The 2011 Census, however, shows a clear reduction of the gender inequality in occupational structure from 1881. Of the 46 female workers in the village, 24 are in professional or secretarial occupations, making up 52% of the entire female workforce.[13] This is a strong contrast to the structure in 1881, where 92% of the female working population were employed as domestic servants or were in unknown or unspecified occupations.[11] The change in occupational structure is perhaps as a result of the improvement of women's rights over time, meaning that they are able to enter the public sphere which traditionally only consisted of men. The 1881 dominance of agriculture by the male workers also experienced a shift by 2011, with 22 of the 46 working men (48%) now being employed in managerial, professional or associate professional roles, and only 4 working in agriculture.[14] This again shows a significant change in gender roles as males were now not just expected to engage in physical work, and instead began to focus on non-manual employment.

The Church of St Peter in Fakenham Magna

Church of St. Peter[edit]

The Church of St. Peter within Fakenham Magna is one of the few buildings in the village which serves a purpose other than housing, and is located in the centre of the village. The structure dates back to pre-10th century, "the oldest part of the present structure has pre Norman conquest quoins in the north and south nave walls and the bulk of the nave is from the 14th century as is the tower".[15] Despite surviving for over ten centuries, the exterior of the church fell into a state of disrepair, being described in 2016 as "neglected, probably disused, and... locked without a keyholder notice".[16] However, there was an internal restoration project carried out in the 19th century which successfully allowed it to still be in use to this day,[17] with services such as Holy Communion and Songs of Praise still taking place.[18]

House of Mutt[edit]

The House of Mutt in Fakenham Magna is a hotel exclusively for dogs, used as an alternative for kennels, as an "upmarket retreat designed exclusively for pet dogs aiming to offer them a relaxing holiday while their owners are away."[19] It is based in The Old Rectory (or Rectory Cottage) which is a Grade II listed building[20] situated in the north of the village. It "sits in twelve acres of meadowland on the Euston Estate"[21] and is also close by the Blackbourne River, providing a good environment for the dogs who are able to be walked here. The hotel not only provides accommodation for the dogs, but also a grooming service, a trainer and a veterinary surgeon if needed.[22]


  1. ^ "Civil Parish population 2001". Neighbourhood Statistics. Office for National Statistics. Retrieved 28 March 2017.
  2. ^ "Civil Parish population 2011". Neighbourhood Statistics. Office for National Statistics. Retrieved 20 August 2016.
  3. ^ "Fakenham Magna". Key to English Place Names. Retrieved 25 March 2017.
  4. ^ a b c "Parish: Fakenham Magna" (PDF). Suffolk Heritage. Retrieved 25 March 2017.
  5. ^ a b "Fakenham Magna (Parish): Key Figures for 2011 Census: Key Statistics". Neighbourhood Statistics. Office for National Statistics. Retrieved 28 March 2017.
  6. ^ "Fakenham Magna". The Blackbourne Team. Retrieved 14 March 2017.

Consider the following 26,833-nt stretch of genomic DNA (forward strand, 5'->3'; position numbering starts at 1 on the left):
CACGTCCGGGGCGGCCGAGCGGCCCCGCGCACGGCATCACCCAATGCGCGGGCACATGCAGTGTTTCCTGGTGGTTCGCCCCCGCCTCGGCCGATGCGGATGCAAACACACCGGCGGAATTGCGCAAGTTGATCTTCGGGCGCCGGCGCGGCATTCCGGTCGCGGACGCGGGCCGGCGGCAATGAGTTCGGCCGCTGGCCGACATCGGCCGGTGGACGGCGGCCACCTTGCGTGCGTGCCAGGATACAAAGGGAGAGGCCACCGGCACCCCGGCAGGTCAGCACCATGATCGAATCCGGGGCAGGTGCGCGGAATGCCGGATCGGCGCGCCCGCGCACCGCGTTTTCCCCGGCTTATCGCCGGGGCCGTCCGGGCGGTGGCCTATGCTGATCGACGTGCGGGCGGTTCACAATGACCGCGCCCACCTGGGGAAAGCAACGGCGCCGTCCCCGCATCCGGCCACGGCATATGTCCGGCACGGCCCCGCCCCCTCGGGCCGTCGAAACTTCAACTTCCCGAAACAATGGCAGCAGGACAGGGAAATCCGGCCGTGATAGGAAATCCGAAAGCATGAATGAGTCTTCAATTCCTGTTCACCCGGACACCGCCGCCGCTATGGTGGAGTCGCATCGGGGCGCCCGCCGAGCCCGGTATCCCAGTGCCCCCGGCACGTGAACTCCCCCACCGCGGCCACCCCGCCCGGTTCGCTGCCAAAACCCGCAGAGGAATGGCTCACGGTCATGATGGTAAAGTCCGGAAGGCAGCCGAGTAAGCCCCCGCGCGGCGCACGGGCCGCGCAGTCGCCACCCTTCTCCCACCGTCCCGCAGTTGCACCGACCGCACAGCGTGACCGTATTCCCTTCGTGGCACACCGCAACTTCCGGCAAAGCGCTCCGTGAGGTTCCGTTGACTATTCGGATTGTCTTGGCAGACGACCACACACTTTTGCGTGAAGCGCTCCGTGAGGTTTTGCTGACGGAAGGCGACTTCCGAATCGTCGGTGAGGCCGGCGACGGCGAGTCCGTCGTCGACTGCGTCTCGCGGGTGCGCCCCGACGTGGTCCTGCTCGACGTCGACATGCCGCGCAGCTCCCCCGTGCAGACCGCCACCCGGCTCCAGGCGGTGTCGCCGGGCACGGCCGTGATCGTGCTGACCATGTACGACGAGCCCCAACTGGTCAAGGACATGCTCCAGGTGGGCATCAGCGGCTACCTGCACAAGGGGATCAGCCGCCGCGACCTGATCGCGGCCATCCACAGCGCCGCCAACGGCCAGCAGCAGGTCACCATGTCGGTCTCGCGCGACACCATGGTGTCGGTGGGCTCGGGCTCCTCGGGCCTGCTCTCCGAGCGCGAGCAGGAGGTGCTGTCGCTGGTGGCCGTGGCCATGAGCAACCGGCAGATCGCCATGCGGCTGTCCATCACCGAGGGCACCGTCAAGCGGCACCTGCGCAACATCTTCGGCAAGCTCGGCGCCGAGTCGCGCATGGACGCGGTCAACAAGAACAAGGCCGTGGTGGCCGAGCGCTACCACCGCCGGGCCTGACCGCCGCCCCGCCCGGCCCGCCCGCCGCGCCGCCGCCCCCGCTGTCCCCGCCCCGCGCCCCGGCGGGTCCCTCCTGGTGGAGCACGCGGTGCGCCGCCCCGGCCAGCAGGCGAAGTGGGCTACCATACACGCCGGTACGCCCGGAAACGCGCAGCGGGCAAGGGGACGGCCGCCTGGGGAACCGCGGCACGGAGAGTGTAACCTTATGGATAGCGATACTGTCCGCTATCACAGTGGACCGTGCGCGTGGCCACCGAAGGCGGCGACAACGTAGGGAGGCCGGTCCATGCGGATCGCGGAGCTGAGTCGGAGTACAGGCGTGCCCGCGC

7. ^ Bloomfield, Robert. "The Fakenham Ghost". Public Domain Poetry. Retrieved 21 March 2017.
  8. ^ Marius Wilson, John (1870–72). Imperial Gazetteer of England and Wales. Edinburgh: A. Fullarton and Co.
  9. ^ "Neolithic - Number of records found: 13". Suffolk Heritage Explorer. Retrieved 27 March 2017.
  10. ^ a b "Place: [Great] Fakenham". Open Domesday. Retrieved 27 March 2017.
  11. ^ a b c d "1881 Census of England and Wales, Tables: Ages, Condition as to Marriage, Occupations and Birthplaces of people, Table 10 : " Occupations of Males and Females in the Division and its Registration Counties"". A Vision of Britain through Time. GB Historical GIS / University of Portsmouth. Retrieved 27 March 2017.
  12. ^ "Fakenham Magna CP/AP through time | Population Statistics | Total Population". A Vision of Britain through Time. GB Historical GIS / University of Portsmouth. Retrieved 28 February 2017.
  13. ^ "Occupation - Females, 2011". Neighbourhood Statistics. Office for National Statistics. Retrieved 27 March 2017.
  14. ^ "Occupation - Males, 2011". Neighbourhood Statistics. Office for National Statistics. Retrieved 27 March 2017.
  15. ^ "Fakenham Magna, St Peter, Fakenham Magna". A Church Near You. Retrieved 21 March 2017.
  16. ^ Knott, Simon. "St Peter, Fakenham Magna". Suffolk Churches. Retrieved 21 March 2017.
  17. ^ "Fakenham Magna, St Peter". The Blackbourne Team. Retrieved 21 March 2017.
  18. ^ "The Blackbourne Team of Churches - March Benefice Services". The Blackbourne Team. Retrieved 21 March 2017.
  19. ^ Winter, Katy (16 January 2013). "New luxury hotel where you get treated like a dog... with long country walks, pampering spa sessions, handmade beds and even bespoke portrait painting". Mail Online. Retrieved 22 March 2017.
  20. ^ "Rectory Cottage". Historic England. Retrieved 25 March 2017.
  21. ^ "House of Mutt - Accommodation". House of Mutt. Retrieved 22 March 2017.
  22. ^ Bednall, Joanne. "Sarah Mountford welcomes your dog to the House of Mutt!". Your Dog. Retrieved 25 March 2017.

External links[edit]

Media related to Fakenham Magna at Wikimedia Commons